Sunday, July 17, 2016

Alice in Ship Land: Sweet Sixteen

-A new Mexican restaurant opened on board and passengers can’t make reservations yet, so we decided to go as a cast. Tail was in a particularly good mood and pushed for all the apps, two desserts, mahi tacos for all! I even treated myself to a lime soda because real non-mass produced food tasted so so divine. I will not miss a single dish on this cruise ship. I’m grateful. I have matured here. I am no longer a person who is even remotely enticed by the concept of “all you can eat dessert.”

-Our first day in port, MB and I got a hookup from a friend of a friend to take a glass bottom boat tour in the Bermuda Triangle followed by a snorkel sesh. I saw turtles poking their heads up, long brown creatures, lots of reef (my favorite was brain coral), and a big mama fish that was probably no less than half my size. We were famished when we got back to the ship, ate our faces off at the diner, and then snuggled up for The Bachelorette. RIP Wells.

-I’ve been into night writing in the library. Feeling jazzed, putting the pedal to the metal.

-Staff enrichment threw a crew party on the helipad! It was so fun. I went around midnight and everyone was there dancing and mingling. The beats were typical “everybody dance” jams, and everybody did! The galley workers, the room stewards, the spa staff. I kicked my legs with an engineer and grooved with the South Africans. Plus, anytime I looked up—stars. Looked out—the ocean zooming past. Pretty rad. On land a party like this (with free booze nonetheless) could easily be billed for $100 per person, but it was complimentary, and, like all things, a six minute walk from my house.

-Monday was super duper hot, so a few of us went to the Bermuda museum. I actually learned a lot, and the grounds were nothing to cough at—big ol’ mansion, rolling meadow lawn, a dolphin pool. The usual. There was a gigantic mural by a local artist who painted in deep colors—anti the “pastel syndrome” he believes his home to be afflicted with. The quote on display was, “Part of my sanity was left in that room.” I relate. I hadn’t brought water and bust out on a hunt, but before I got to the pharmacy, I saw a snow cone tent and bought one of those instead. Not smart, but, yes, refreshing.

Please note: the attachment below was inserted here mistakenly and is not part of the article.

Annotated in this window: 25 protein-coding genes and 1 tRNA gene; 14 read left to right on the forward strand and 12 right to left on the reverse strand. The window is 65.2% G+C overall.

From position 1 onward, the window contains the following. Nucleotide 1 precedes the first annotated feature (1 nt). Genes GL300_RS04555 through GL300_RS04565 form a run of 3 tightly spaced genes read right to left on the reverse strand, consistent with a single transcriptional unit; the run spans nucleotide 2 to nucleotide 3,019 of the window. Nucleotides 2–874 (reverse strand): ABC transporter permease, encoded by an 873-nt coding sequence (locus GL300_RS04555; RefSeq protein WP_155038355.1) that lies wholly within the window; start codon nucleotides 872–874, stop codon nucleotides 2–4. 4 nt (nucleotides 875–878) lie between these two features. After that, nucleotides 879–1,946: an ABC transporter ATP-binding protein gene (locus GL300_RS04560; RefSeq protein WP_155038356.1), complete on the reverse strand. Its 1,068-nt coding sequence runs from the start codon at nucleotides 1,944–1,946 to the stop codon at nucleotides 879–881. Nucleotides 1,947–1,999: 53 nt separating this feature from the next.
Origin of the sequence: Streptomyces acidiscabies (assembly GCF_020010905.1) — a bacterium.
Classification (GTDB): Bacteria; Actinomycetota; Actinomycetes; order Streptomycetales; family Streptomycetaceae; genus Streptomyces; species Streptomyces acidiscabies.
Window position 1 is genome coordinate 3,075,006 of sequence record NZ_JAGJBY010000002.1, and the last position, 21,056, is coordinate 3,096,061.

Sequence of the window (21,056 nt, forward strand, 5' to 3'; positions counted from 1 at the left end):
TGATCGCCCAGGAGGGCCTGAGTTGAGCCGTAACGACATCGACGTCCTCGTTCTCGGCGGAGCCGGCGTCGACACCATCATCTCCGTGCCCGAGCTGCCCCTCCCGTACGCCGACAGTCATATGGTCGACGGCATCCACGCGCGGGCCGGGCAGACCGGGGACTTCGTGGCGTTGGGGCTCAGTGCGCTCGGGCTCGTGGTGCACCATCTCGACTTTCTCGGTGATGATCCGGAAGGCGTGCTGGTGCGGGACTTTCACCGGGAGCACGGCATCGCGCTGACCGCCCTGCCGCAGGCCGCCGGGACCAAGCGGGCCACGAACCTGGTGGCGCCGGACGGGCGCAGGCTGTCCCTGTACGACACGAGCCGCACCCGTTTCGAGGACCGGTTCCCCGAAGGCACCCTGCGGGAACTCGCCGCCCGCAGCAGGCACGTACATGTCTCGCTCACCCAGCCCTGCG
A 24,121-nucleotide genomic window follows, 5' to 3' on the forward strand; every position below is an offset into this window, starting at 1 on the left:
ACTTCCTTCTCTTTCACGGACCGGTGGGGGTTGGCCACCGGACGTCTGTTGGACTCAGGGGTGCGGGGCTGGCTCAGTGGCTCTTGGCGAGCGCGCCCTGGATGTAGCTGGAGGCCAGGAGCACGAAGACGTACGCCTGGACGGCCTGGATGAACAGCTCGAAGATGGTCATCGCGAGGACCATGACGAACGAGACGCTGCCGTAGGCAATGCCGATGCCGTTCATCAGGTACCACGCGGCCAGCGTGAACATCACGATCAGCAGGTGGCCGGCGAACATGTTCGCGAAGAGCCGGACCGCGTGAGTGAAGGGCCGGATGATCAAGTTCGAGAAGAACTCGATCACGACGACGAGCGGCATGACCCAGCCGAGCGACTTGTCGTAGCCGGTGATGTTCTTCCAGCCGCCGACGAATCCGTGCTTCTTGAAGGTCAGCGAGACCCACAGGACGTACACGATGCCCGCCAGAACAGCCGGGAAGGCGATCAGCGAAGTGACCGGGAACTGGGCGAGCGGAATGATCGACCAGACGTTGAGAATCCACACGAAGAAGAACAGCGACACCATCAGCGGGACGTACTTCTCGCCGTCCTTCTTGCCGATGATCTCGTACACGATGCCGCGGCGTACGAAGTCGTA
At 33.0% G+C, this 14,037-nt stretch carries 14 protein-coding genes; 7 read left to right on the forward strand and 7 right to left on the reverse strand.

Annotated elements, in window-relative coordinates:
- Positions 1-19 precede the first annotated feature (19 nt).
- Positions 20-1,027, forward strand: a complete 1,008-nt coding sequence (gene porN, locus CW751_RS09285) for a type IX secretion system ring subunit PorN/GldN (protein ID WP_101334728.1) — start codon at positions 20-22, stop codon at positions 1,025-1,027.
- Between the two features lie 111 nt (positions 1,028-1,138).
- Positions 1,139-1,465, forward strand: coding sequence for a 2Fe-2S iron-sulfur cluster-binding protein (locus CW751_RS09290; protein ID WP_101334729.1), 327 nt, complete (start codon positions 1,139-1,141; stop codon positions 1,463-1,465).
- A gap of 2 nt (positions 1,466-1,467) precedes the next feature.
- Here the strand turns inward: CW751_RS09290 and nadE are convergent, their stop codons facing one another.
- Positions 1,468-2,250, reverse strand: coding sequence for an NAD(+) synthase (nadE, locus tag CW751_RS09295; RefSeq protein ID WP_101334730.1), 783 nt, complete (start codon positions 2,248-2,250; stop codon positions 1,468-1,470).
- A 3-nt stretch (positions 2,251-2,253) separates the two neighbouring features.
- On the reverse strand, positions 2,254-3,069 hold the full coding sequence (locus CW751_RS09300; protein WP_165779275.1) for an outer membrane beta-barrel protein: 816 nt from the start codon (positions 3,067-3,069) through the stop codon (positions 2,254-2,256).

-Our final day in port MB and I caught the bus to Horseshoe Bay, also know as THE pink sand beach in Bermuda. I bought a ginger beer, hiked up an overlook at the beach corner, and then got in the water. Best. Beach. Ever. Period. There’s no contest. The salt water is JUST chilly enough to be refreshing, but warm enough to slide right in. There are no rocks, the sand is ultra soft, and the waves were perfectly balanced, strong and gentle. I let them push me to shore and laid there, belly down in the sand. It started to rain, and in the grey I really saw the pink hue shine. We went back to the boat because it was show night. A good one, a solid one. Folds accidentally dropped an F bomb in the 7 PM during the improv section. I wonder if any kids will remember. MB and I were judging the dance battle. A goofy high schooler with secret moves won. The little side jobs we have to do often seem like an inconvenience, but I always enjoy myself. We dance and prance around the lounge, around the ship, down to crew bar to chat and hang. I’m very into ginger beer now. Three this week. If I’m really gutsy I ask for a cherry or lime too.

-First sea day back is gym, breakfast, rehearsal. Tension with a castmate. This experience is very difficult sometimes. MB has reminded me that if I were on a team with any of these people in Chicago, there wouldn’t be time to find what really gets under our skin. But here all we have is time to think about why other people suck. Instead of doing that I write, enjoy some banana bread, get my head scratched by a friend, show up happy for the family show. I text Puhg for the rest of the night. I almost forget the distance. I listen to my acoustic playlist and walk a mile around the deck. Passengers recognize me as give me compliments, so I put my hood up.

-The cruise ends with me, three castmates, and two castaways (a dancer and HR) sitting in my cabin talking about first kisses and toots on airplanes. It’s three AM, and I call it. In the morning I have brunch with Bex. She is two years younger than me but her life is settling into a more stereotypical version of adulthood at rapid speed. For all the set-backs of being a professional actor, the weird schedule, and missing weddings, and the unstable paychecks--I’ll take it all for not only Doing the Dream but doing it with nights like Thursday regularly occurring. We have our whole lives to be steady.

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